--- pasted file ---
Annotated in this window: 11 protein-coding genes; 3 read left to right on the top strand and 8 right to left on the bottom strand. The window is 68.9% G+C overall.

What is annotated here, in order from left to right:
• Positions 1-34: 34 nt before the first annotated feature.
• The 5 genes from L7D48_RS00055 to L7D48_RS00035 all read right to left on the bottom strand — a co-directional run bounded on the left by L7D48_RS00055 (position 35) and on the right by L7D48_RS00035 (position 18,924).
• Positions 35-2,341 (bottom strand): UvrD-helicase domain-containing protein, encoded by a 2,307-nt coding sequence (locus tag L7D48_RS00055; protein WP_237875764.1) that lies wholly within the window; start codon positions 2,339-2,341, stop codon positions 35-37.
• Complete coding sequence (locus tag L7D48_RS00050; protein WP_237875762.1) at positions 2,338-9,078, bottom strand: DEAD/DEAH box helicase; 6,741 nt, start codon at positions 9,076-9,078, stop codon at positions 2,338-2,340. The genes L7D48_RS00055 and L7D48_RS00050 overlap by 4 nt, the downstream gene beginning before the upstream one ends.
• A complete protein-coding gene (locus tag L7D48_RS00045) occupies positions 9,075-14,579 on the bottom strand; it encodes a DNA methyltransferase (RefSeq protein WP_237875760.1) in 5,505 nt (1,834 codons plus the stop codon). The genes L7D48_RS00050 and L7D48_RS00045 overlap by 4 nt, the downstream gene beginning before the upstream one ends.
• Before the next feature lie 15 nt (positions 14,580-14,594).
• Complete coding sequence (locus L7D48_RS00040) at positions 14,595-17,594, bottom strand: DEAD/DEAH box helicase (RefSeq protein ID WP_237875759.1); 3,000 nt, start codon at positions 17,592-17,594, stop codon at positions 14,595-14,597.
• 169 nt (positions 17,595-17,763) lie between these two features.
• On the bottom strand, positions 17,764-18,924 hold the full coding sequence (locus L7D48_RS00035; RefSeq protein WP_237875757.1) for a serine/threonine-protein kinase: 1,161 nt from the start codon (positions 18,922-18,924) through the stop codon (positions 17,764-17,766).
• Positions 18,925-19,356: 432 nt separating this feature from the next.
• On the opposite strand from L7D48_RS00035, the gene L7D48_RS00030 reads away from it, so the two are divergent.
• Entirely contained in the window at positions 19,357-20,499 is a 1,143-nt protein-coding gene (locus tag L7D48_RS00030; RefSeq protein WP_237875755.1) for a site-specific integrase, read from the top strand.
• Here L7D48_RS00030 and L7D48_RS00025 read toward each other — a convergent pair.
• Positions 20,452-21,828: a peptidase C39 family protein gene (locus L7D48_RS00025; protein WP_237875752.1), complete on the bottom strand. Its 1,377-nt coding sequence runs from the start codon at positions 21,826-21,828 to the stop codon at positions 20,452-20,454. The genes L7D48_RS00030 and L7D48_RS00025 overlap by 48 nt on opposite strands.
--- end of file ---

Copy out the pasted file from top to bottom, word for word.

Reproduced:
Annotated in this window: 11 protein-coding genes; 3 read left to right on the top strand and 8 right to left on the bottom strand. The window is 68.9% G+C overall.

What is annotated here, in order from left to right:
• Positions 1-34: 34 nt before the first annotated feature.
• The 5 genes from L7D48_RS00055 to L7D48_RS00035 all read right to left on the bottom strand — a co-directional run bounded on the left by L7D48_RS00055 (position 35) and on the right by L7D48_RS00035 (position 18,924).
• Positions 35-2,341 (bottom strand): UvrD-helicase domain-containing protein, encoded by a 2,307-nt coding sequence (locus tag L7D48_RS00055; protein WP_237875764.1) that lies wholly within the window; start codon positions 2,339-2,341, stop codon positions 35-37.
• Complete coding sequence (locus tag L7D48_RS00050; protein WP_237875762.1) at positions 2,338-9,078, bottom strand: DEAD/DEAH box helicase; 6,741 nt, start codon at positions 9,076-9,078, stop codon at positions 2,338-2,340. The genes L7D48_RS00055 and L7D48_RS00050 overlap by 4 nt, the downstream gene beginning before the upstream one ends.
• A complete protein-coding gene (locus tag L7D48_RS00045) occupies positions 9,075-14,579 on the bottom strand; it encodes a DNA methyltransferase (RefSeq protein WP_237875760.1) in 5,505 nt (1,834 codons plus the stop codon). The genes L7D48_RS00050 and L7D48_RS00045 overlap by 4 nt, the downstream gene beginning before the upstream one ends.
• Before the next feature lie 15 nt (positions 14,580-14,594).
• Complete coding sequence (locus L7D48_RS00040) at positions 14,595-17,594, bottom strand: DEAD/DEAH box helicase (RefSeq protein ID WP_237875759.1); 3,000 nt, start codon at positions 17,592-17,594, stop codon at positions 14,595-14,597.
• 169 nt (positions 17,595-17,763) lie between these two features.
• On the bottom strand, positions 17,764-18,924 hold the full coding sequence (locus L7D48_RS00035; RefSeq protein WP_237875757.1) for a serine/threonine-protein kinase: 1,161 nt from the start codon (positions 18,922-18,924) through the stop codon (positions 17,764-17,766).
• Positions 18,925-19,356: 432 nt separating this feature from the next.
• On the opposite strand from L7D48_RS00035, the gene L7D48_RS00030 reads away from it, so the two are divergent.
• Entirely contained in the window at positions 19,357-20,499 is a 1,143-nt protein-coding gene (locus tag L7D48_RS00030; RefSeq protein WP_237875755.1) for a site-specific integrase, read from the top strand.
• Here L7D48_RS00030 and L7D48_RS00025 read toward each other — a convergent pair.
• Positions 20,452-21,828: a peptidase C39 family protein gene (locus L7D48_RS00025; protein WP_237875752.1), complete on the bottom strand. Its 1,377-nt coding sequence runs from the start codon at positions 21,826-21,828 to the stop codon at positions 20,452-20,454. The genes L7D48_RS00030 and L7D48_RS00025 overlap by 48 nt on opposite strands.